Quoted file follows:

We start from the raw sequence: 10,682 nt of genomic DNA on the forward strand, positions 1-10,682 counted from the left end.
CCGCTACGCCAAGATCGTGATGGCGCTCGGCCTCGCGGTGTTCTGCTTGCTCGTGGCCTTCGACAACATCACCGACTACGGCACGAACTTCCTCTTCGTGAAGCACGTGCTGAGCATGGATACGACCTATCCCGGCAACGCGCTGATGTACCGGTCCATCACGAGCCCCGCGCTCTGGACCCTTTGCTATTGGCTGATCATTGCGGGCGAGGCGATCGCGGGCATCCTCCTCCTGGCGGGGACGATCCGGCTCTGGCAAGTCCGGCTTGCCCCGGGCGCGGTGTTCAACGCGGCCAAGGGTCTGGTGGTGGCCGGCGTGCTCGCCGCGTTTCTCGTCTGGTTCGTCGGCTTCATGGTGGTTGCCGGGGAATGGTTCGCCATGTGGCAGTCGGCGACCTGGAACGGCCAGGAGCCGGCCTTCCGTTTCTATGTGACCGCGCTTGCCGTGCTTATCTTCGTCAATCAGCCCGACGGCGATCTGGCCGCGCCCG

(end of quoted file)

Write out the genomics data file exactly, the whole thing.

We start from the raw sequence: 10,682 nt of genomic DNA on the forward strand, positions 1-10,682 counted from the left end.
CCGCTACGCCAAGATCGTGATGGCGCTCGGCCTCGCGGTGTTCTGCTTGCTCGTGGCCTTCGACAACATCACCGACTACGGCACGAACTTCCTCTTCGTGAAGCACGTGCTGAGCATGGATACGACCTATCCCGGCAACGCGCTGATGTACCGGTCCATCACGAGCCCCGCGCTCTGGACCCTTTGCTATTGGCTGATCATTGCGGGCGAGGCGATCGCGGGCATCCTCCTCCTGGCGGGGACGATCCGGCTCTGGCAAGTCCGGCTTGCCCCGGGCGCGGTGTTCAACGCGGCCAAGGGTCTGGTGGTGGCCGGCGTGCTCGCCGCGTTTCTCGTCTGGTTCGTCGGCTTCATGGTGGTTGCCGGGGAATGGTTCGCCATGTGGCAGTCGGCGACCTGGAACGGCCAGGAGCCGGCCTTCCGTTTCTATGTGACCGCGCTTGCCGTGCTTATCTTCGTCAATCAGCCCGACGGCGATCTGGCCGCGCCCG